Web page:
US 7063885 B2
A multi-layer, thermoplastic film bi-axially oriented at a stretching ratio ≧ to about 3.0:1 in the machine direction and at a stretching ratio ≧ about 6.0:1 in the transverse direction, which film comprises a layer a) comprising at least 50 wt. % of a crystalline or partially crystalline co-polyamide characterized by a Tg≦100° C. and at least one outer heat-sealing layer b) comprising a polyolefin, said film being further characterized in that it has a % free shrink at 100° C.≦3 in each direction.
1. A multi-layer, thermoplastic film, bi-axially oriented at a stretching ratio greater than or equal to 3.0:1 in the machine direction and at a stretching ratio greater than or equal to 6.0:1 in the transverse direction, which film comprises
a) a layer comprising at least 50 wt.% of a crystalline or partially crystalline co-polyamide characterized by a Tg less than or equal to 100° C., and
b) an outer heat-sealing layer comprising a polyolefin in, said film being further characterized in that it has a % free shrink at 100° C. less than or equal to 3 in each of the machine and transverse directions.
2. The film of
3. The film of
a) aliphatic co-polymer obtained by co-polymerization of ε-caprolactam and ω-laurolactam,
b) aliphatic co-polymer obtained by co-polymerization of ε-caprolactam, hexamethylenediamine and azelaic acid,
c) polyamide co-polymer obtained from meta-xylylendiamine, adipic acid and isophthalic acid and
d) polyamide co-polymer obtained from hexamethylenediamine, metaxylylendiamine, adipic acid, and sebacic acid.
4. The film of
a) crystalline or partially crystalline polyamide having a Tg greater than 100° C.,
b) amorphous polyamide,
c) ethylene-vinyl alcohol copolymer,
d) polyester and
5. The film of
6. The film of
7. The film of
a) heterogeneous or homogeneous ethylene-(C4–C8)-α-olefin copolymer having a density less than or equal to 0.925 g/cm3;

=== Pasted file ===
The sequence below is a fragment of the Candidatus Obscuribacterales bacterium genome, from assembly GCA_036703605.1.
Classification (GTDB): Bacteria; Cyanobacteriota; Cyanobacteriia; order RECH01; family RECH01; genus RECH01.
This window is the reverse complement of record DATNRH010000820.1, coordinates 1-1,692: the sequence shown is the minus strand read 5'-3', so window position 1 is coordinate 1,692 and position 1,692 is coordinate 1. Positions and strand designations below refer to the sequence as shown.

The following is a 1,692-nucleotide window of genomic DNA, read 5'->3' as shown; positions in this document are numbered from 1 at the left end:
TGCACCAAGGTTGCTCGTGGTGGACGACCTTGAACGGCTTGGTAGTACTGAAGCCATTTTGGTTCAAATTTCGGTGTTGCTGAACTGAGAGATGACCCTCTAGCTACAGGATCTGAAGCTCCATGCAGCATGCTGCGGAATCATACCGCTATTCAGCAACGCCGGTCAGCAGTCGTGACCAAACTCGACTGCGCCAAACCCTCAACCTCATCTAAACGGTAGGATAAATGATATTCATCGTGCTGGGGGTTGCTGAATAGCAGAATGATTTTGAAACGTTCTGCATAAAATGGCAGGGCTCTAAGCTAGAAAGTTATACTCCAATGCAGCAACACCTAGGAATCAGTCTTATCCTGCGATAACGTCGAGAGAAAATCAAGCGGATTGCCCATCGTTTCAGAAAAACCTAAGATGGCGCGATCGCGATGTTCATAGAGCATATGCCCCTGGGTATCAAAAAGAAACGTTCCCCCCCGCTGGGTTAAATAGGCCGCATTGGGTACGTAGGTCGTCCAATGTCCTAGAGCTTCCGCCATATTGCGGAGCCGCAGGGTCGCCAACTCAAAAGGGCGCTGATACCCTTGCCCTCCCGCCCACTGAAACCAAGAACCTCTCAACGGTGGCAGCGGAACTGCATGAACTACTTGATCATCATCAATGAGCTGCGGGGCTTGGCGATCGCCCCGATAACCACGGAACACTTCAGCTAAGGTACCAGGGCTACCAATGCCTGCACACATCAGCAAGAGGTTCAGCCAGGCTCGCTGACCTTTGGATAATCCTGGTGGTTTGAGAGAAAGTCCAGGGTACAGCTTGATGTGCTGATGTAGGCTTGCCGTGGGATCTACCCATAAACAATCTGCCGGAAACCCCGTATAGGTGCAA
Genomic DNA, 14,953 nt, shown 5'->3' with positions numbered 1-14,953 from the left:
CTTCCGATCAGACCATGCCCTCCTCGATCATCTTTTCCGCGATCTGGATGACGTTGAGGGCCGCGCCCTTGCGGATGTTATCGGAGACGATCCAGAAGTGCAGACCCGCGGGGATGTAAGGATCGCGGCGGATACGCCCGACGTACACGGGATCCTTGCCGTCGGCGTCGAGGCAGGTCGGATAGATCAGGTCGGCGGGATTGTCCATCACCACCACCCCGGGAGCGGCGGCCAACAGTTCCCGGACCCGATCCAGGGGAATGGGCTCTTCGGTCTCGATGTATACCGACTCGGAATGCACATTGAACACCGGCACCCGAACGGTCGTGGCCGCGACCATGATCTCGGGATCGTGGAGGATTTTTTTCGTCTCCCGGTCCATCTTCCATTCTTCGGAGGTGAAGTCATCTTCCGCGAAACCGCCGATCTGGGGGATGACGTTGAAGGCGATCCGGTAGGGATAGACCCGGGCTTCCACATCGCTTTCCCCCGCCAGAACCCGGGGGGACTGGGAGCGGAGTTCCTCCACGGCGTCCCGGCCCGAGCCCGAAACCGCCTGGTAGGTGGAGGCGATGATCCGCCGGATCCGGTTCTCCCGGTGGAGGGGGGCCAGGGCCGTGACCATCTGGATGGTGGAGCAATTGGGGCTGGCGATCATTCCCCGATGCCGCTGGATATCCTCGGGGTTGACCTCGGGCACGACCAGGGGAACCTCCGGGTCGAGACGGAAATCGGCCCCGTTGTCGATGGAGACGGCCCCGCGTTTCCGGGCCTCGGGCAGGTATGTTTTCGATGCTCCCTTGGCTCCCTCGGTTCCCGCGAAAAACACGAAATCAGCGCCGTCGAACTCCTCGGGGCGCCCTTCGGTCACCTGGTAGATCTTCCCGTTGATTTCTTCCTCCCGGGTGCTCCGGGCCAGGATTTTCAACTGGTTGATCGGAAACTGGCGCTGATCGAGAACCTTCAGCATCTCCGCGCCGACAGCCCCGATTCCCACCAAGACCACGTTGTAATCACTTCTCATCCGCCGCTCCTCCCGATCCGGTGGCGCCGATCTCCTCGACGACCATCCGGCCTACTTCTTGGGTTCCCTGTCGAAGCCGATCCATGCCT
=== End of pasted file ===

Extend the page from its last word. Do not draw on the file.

b) a blend of
i) a heterogeneous or homogeneous ethylene-(C4–C8)-α-olefin co-polymer having a density less than or equal to 0.925 g/cm3 with
ii) a minor amount of polyethylene homopolymer or heterogeneous or homogeneous ethylene-(C4–C8)-α-olefin copolymer having a density greater than 0.925 g/cm3;
c) ethylene-vinyl acetate copolymer;
d) ethylene-acrylic or methacrylic acid copolymer;
e) ionomer resin;
f) a blend of
i) heterogeneous or homogeneous ethylene-(C4–C8)-α-olefin co-polymer having a density from 0.915 g/cm3 to 0.935 g/cm3 with
ii) ethylene-vinyl acetate copolymer or ethylene-alkyl (meth)acrylate copolymer;
h) ethylene-propylene-butene ter-polymer; and
i) ethylene-alkyl acrylate-maleic anhydride ter-polymer.
8. The film of
i) an ethylene-α-olefin co-polymer having an acid functionality grafted thereon;
ii) an ethylene-α-olefin co-polymer having an acid functionality co-polymerized therewith;
iii) an ethylene-α-olefin co-polymer having an acid functionality blended therewith;
iv an ethylene-α-olefin co-polymer having an anhydride functionality grafted thereon;
an ethvlene-α-olefin co-polymer having an anhydride functionality co-polymerized therewith;
vi) an ethylene-α-olefin co-polymer having an anhydride functionality blended therewith;
vii) co-polymer of ethylene and an ethylenically unsaturated es-ter having an acid functionality grafted thereon;
viii) a co-polymer of ethylene and an ethylenically unsaturated ester having an acid functionality co-polymerized therewith;
ix) a co-polymer of ethylene and an ethylenically unsaturated ester having an acid functionality blended therewith;
x a co-polymer of ethylene and an ethylenically unsaturated ester having an anhydride functionality grafted thereon;
xi) a co-polymer of ethylene and an ethylenically unsaturated ester having an anhydride functionality co-polymerized therewith; and
xii) a co-polymer of ethylene and an ethylenically unsaturated ester having an anhydride functionality blended therewith.
9. The film of
i) the co-polyamide layer a) is an internal layer; and
ii) the film further comprises a second outer layer d), the second outer layer
d) comprising a material selected from the group consisting of
(a) polyolefin in;
(b) polyamide; and
10. The film of